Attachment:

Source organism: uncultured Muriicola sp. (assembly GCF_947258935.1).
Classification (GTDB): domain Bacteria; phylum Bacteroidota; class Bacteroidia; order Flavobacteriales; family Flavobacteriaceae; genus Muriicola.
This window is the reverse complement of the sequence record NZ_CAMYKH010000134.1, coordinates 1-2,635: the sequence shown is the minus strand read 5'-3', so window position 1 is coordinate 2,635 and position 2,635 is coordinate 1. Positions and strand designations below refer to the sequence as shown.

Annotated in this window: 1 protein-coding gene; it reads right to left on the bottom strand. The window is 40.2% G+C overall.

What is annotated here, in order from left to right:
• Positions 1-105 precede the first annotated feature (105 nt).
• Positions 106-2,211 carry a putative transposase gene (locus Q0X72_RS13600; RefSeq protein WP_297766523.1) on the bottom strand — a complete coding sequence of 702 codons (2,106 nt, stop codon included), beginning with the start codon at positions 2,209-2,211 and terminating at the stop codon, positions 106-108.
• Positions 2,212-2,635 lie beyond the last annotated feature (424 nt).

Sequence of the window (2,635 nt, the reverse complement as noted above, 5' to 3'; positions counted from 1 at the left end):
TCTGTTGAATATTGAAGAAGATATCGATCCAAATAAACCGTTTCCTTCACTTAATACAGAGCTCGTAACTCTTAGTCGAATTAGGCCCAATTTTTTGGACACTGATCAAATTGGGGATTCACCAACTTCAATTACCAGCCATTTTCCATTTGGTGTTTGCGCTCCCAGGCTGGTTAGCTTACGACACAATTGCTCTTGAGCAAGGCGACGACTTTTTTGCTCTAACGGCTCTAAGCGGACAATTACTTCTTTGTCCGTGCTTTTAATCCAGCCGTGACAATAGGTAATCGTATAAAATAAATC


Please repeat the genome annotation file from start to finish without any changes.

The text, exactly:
Source organism: uncultured Muriicola sp. (assembly GCF_947258935.1).
Classification (GTDB): domain Bacteria; phylum Bacteroidota; class Bacteroidia; order Flavobacteriales; family Flavobacteriaceae; genus Muriicola.
This window is the reverse complement of the sequence record NZ_CAMYKH010000134.1, coordinates 1-2,635: the sequence shown is the minus strand read 5'-3', so window position 1 is coordinate 2,635 and position 2,635 is coordinate 1. Positions and strand designations below refer to the sequence as shown.

Annotated in this window: 1 protein-coding gene; it reads right to left on the bottom strand. The window is 40.2% G+C overall.

What is annotated here, in order from left to right:
• Positions 1-105 precede the first annotated feature (105 nt).
• Positions 106-2,211 carry a putative transposase gene (locus Q0X72_RS13600; RefSeq protein WP_297766523.1) on the bottom strand — a complete coding sequence of 702 codons (2,106 nt, stop codon included), beginning with the start codon at positions 2,209-2,211 and terminating at the stop codon, positions 106-108.
• Positions 2,212-2,635 lie beyond the last annotated feature (424 nt).

Sequence of the window (2,635 nt, the reverse complement as noted above, 5' to 3'; positions counted from 1 at the left end):
TCTGTTGAATATTGAAGAAGATATCGATCCAAATAAACCGTTTCCTTCACTTAATACAGAGCTCGTAACTCTTAGTCGAATTAGGCCCAATTTTTTGGACACTGATCAAATTGGGGATTCACCAACTTCAATTACCAGCCATTTTCCATTTGGTGTTTGCGCTCCCAGGCTGGTTAGCTTACGACACAATTGCTCTTGAGCAAGGCGACGACTTTTTTGCTCTAACGGCTCTAAGCGGACAATTACTTCTTTGTCCGTGCTTTTAATCCAGCCGTGACAATAGGTAATCGTATAAAATAAATC